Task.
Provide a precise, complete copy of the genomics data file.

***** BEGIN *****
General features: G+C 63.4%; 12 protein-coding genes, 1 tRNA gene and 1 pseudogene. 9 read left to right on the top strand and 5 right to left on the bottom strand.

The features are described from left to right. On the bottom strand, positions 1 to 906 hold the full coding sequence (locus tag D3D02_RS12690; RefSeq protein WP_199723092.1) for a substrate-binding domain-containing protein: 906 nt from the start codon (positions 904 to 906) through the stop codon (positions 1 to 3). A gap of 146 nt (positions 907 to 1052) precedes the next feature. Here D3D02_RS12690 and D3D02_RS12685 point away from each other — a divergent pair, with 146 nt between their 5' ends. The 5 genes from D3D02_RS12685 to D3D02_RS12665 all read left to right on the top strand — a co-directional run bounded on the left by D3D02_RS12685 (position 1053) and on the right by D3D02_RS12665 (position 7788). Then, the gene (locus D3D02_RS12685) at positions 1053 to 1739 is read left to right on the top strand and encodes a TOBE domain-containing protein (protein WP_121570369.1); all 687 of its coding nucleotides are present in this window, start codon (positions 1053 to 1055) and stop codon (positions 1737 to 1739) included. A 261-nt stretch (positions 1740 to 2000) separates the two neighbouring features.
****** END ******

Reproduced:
General features: G+C 63.4%; 12 protein-coding genes, 1 tRNA gene and 1 pseudogene. 9 read left to right on the top strand and 5 right to left on the bottom strand.

The features are described from left to right. On the bottom strand, positions 1 to 906 hold the full coding sequence (locus tag D3D02_RS12690; RefSeq protein WP_199723092.1) for a substrate-binding domain-containing protein: 906 nt from the start codon (positions 904 to 906) through the stop codon (positions 1 to 3). A gap of 146 nt (positions 907 to 1052) precedes the next feature. Here D3D02_RS12690 and D3D02_RS12685 point away from each other — a divergent pair, with 146 nt between their 5' ends. The 5 genes from D3D02_RS12685 to D3D02_RS12665 all read left to right on the top strand — a co-directional run bounded on the left by D3D02_RS12685 (position 1053) and on the right by D3D02_RS12665 (position 7788). Then, the gene (locus D3D02_RS12685) at positions 1053 to 1739 is read left to right on the top strand and encodes a TOBE domain-containing protein (protein WP_121570369.1); all 687 of its coding nucleotides are present in this window, start codon (positions 1053 to 1055) and stop codon (positions 1737 to 1739) included. A 261-nt stretch (positions 1740 to 2000) separates the two neighbouring features.